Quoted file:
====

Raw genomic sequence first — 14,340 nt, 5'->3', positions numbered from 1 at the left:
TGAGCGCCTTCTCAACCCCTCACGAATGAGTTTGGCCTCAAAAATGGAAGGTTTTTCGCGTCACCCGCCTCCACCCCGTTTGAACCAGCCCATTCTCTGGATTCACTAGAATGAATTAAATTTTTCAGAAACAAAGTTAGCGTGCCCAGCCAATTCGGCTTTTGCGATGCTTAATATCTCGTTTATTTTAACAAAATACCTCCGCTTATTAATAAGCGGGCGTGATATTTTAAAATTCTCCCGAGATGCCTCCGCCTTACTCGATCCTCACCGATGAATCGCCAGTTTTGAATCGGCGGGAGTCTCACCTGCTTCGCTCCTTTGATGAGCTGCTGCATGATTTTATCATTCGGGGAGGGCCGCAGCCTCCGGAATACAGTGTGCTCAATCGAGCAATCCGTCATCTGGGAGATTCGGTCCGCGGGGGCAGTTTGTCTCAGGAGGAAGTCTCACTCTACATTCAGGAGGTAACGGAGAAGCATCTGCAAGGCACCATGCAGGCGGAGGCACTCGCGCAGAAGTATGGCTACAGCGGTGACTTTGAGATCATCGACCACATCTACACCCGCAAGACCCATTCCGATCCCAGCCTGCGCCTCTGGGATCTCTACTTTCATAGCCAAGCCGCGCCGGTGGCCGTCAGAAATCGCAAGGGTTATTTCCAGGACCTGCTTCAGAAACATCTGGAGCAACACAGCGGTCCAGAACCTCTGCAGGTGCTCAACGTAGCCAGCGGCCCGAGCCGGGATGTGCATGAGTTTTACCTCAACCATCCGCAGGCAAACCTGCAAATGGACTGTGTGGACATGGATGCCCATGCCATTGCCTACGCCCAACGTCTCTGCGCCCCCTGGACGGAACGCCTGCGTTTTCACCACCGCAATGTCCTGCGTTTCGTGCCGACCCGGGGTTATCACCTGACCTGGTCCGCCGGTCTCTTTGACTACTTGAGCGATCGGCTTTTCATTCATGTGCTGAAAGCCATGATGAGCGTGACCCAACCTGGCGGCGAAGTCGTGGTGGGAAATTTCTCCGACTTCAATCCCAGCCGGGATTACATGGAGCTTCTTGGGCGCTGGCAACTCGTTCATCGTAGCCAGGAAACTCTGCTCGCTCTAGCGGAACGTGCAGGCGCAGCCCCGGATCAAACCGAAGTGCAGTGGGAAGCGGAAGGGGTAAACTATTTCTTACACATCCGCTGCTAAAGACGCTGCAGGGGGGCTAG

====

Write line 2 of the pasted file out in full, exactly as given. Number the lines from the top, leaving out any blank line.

TGAGCGCCTTCTCAACCCCTCACGAATGAGTTTGGCCTCAAAAATGGAAGGTTTTTCGCGTCACCCGCCTCCACCCCGTTTGAACCAGCCCATTCTCTGGATTCACTAGAATGAATTAAATTTTTCAGAAACAAAGTTAGCGTGCCCAGCCAATTCGGCTTTTGCGATGCTTAATATCTCGTTTATTTTAACAAAATACCTCCGCTTATTAATAAGCGGGCGTGATATTTTAAAATTCTCCCGAGATGCCTCCGCCTTACTCGATCCTCACCGATGAATCGCCAGTTTTGAATCGGCGGGAGTCTCACCTGCTTCGCTCCTTTGATGAGCTGCTGCATGATTTTATCATTCGGGGAGGGCCGCAGCCTCCGGAATACAGTGTGCTCAATCGAGCAATCCGTCATCTGGGAGATTCGGTCCGCGGGGGCAGTTTGTCTCAGGAGGAAGTCTCACTCTACATTCAGGAGGTAACGGAGAAGCATCTGCAAGGCACCATGCAGGCGGAGGCACTCGCGCAGAAGTATGGCTACAGCGGTGACTTTGAGATCATCGACCACATCTACACCCGCAAGACCCATTCCGATCCCAGCCTGCGCCTCTGGGATCTCTACTTTCATAGCCAAGCCGCGCCGGTGGCCGTCAGAAATCGCAAGGGTTATTTCCAGGACCTGCTTCAGAAACATCTGGAGCAACACAGCGGTCCAGAACCTCTGCAGGTGCTCAACGTAGCCAGCGGCCCGAGCCGGGATGTGCATGAGTTTTACCTCAACCATCCGCAGGCAAACCTGCAAATGGACTGTGTGGACATGGATGCCCATGCCATTGCCTACGCCCAACGTCTCTGCGCCCCCTGGACGGAACGCCTGCGTTTTCACCACCGCAATGTCCTGCGTTTCGTGCCGACCCGGGGTTATCACCTGACCTGGTCCGCCGGTCTCTTTGACTACTTGAGCGATCGGCTTTTCATTCATGTGCTGAAAGCCATGATGAGCGTGACCCAACCTGGCGGCGAAGTCGTGGTGGGAAATTTCTCCGACTTCAATCCCAGCCGGGATTACATGGAGCTTCTTGGGCGCTGGCAACTCGTTCATCGTAGCCAGGAAACTCTGCTCGCTCTAGCGGAACGTGCAGGCGCAGCCCCGGATCAAACCGAAGTGCAGTGGGAAGCGGAAGGGGTAAACTATTTCTTACACATCCGCTGCTAAAGACGCTGCAGGGGGGCTAG